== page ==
E. Quintard St. John, of Philadelphia, Pa., for the paper prepared in conjunction with Joseph S. Hepburn and Frank M. Jones, entitled “The Absorption of Nutrients and Allied Phenomena in the Pitchers of the Sarraceniaceæ," in the JOURNAL

THE FRANKLIN INSTITUTE AWARDS

OCTOBER, 1921, TO JUNE, 1922.

THE FRANKLIN MEDAL.

TO Dr. Ralph Modjeski, of New York "in recognition of his signal achievements as a designer and builder of structures, mainly bridges, many of them epoch-marking in the history of the engineering profession, beautiful as well as useful, involving on the part of the designer vision, courage and technique of the highest order."

Sir Joseph John Thomson, of Cambridge, England,“ in recognition of the immeasurable service he has rendered to the world as teacher and leader of thought in that domain of science especially related to a fundamental knowledge of electricity and the constitution of matter."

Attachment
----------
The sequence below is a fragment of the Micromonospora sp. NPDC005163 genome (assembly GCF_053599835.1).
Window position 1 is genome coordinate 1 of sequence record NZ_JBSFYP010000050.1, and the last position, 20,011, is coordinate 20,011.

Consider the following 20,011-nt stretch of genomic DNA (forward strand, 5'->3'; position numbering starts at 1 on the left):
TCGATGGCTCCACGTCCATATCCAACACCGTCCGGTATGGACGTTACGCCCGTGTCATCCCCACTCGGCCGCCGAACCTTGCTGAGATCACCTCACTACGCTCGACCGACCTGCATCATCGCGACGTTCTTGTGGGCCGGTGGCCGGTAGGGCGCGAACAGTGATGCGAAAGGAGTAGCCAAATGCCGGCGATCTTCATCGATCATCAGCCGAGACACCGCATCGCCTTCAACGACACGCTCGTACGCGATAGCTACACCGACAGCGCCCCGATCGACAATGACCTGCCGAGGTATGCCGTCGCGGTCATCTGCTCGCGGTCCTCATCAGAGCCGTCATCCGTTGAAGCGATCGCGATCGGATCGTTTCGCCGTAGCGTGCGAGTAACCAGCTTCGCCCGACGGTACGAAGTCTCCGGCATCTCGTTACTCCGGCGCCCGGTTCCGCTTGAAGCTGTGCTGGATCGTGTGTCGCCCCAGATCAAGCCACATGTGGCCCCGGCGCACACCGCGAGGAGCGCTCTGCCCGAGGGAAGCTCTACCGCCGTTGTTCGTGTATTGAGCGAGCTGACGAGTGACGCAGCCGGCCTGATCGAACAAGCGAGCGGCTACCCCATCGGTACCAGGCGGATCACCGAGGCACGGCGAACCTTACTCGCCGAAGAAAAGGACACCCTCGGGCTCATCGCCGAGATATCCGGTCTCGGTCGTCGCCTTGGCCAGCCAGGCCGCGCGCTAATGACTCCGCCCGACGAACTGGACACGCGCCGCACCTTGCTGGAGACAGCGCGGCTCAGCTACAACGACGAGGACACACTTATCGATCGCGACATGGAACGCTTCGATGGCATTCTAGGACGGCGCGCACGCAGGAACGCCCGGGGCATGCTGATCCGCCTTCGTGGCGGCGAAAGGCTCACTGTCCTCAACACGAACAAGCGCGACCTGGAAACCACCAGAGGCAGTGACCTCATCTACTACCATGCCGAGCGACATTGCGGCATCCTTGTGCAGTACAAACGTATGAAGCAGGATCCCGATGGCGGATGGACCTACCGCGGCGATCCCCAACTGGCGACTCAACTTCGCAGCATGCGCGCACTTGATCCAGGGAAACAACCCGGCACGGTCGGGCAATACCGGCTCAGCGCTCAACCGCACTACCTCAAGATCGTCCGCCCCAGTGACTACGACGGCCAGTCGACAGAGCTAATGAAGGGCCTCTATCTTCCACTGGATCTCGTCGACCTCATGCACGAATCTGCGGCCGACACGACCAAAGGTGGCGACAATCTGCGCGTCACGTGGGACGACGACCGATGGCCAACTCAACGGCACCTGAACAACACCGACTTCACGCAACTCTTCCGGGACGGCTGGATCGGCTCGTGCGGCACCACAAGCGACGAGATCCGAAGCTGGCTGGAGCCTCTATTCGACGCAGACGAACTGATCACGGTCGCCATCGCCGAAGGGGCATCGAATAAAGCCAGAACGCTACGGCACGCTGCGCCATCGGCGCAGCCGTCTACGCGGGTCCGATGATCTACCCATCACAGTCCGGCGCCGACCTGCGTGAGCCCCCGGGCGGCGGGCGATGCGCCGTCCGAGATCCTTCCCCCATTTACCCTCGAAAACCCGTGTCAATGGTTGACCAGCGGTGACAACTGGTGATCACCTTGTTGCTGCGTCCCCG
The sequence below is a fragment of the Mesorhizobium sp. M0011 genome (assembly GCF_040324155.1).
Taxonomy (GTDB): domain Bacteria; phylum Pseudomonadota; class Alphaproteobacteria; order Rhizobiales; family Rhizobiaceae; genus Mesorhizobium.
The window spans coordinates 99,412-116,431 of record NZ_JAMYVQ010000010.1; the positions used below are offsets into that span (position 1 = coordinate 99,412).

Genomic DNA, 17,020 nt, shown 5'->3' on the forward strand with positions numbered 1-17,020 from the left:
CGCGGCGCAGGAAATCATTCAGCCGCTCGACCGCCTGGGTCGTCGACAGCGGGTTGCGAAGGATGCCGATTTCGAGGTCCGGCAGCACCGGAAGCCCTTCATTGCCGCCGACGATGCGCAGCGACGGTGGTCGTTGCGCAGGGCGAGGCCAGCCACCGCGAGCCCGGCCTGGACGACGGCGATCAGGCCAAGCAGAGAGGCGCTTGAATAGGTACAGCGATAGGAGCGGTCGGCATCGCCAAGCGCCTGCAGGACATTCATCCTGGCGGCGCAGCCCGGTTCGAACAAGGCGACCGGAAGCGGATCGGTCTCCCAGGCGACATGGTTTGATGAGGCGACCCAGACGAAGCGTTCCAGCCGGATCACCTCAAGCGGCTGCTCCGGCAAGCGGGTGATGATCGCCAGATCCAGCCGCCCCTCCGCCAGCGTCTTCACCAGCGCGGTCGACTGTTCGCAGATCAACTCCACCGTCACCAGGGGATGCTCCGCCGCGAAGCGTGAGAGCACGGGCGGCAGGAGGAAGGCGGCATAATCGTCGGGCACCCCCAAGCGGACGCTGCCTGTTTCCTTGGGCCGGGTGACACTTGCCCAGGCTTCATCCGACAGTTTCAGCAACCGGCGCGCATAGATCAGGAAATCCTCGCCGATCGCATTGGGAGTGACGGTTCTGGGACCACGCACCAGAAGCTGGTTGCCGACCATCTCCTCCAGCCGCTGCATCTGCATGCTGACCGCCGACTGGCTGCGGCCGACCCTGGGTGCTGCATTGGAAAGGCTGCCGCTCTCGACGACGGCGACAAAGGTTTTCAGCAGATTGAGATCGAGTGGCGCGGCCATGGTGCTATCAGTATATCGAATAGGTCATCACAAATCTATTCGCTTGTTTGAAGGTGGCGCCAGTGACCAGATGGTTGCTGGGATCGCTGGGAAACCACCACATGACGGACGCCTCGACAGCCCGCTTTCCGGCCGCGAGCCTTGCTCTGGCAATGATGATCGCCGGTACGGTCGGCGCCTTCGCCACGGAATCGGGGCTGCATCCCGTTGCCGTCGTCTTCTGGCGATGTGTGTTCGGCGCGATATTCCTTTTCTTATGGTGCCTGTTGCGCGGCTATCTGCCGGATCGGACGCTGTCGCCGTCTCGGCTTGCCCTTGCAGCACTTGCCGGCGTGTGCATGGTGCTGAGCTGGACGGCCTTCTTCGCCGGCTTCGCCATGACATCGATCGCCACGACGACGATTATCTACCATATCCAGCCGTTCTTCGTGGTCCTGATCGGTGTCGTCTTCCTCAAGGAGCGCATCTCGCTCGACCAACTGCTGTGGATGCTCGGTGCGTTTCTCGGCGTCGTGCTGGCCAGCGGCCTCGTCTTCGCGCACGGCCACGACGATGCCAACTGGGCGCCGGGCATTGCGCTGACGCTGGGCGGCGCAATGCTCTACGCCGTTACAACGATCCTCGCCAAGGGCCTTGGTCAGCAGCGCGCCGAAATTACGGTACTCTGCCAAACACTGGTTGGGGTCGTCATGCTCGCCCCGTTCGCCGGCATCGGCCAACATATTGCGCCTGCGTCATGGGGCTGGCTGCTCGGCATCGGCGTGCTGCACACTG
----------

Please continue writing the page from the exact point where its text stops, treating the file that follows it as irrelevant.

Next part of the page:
THE HOWARD N. POTTS MEDAL.

TO

E. G. Coker, of London England, for his Method of Determining Stress by Photo-Elastic Means.

Richard B. Moore, of Washington, D. C., for his paper entitled “Helium, Its History, Properties and Commercial Development.”

Messrs. John Morris Weiss and Charles Raymond Downs, of New York, for their joint invention of the Vapor Phase Oxidation of Benzene to Maleic Acid

THE EDWARD LONGSTRETH MEDAL.

TO Samuel T. Freas, of Trenton, New Jersey, for his inventions and improvements embodied in the “ Interlocking” Tooth Saw.

James Hartness, of Springfield, Vermont, for his Screw Thread Comparator.

Thomas Willing Hicks, of Minneapolis, Minnesota, for his “OnceOver” Tiller.

Joseph F. Keller, of Brooklyn, New York, for his inventions and improvements embodied in the Automatic Die Cutting Machine.

Martin F. Tiernan, of Newark, New Jersey, jointly with Charles F. Wallace, for his inventions embodied in the Chlorinator.

Charles F. Wallace, of Newark, New Jersey, jointly with Martin F. Tiernan, for his inventions embodied in the Chlorinator.

THE CERTIFICATE OF MERIT.

TO

Rear Admiral W. H. G. Bullard, of Washington D. C., for his paper entitled “The Application of Radio to Navigation Problems."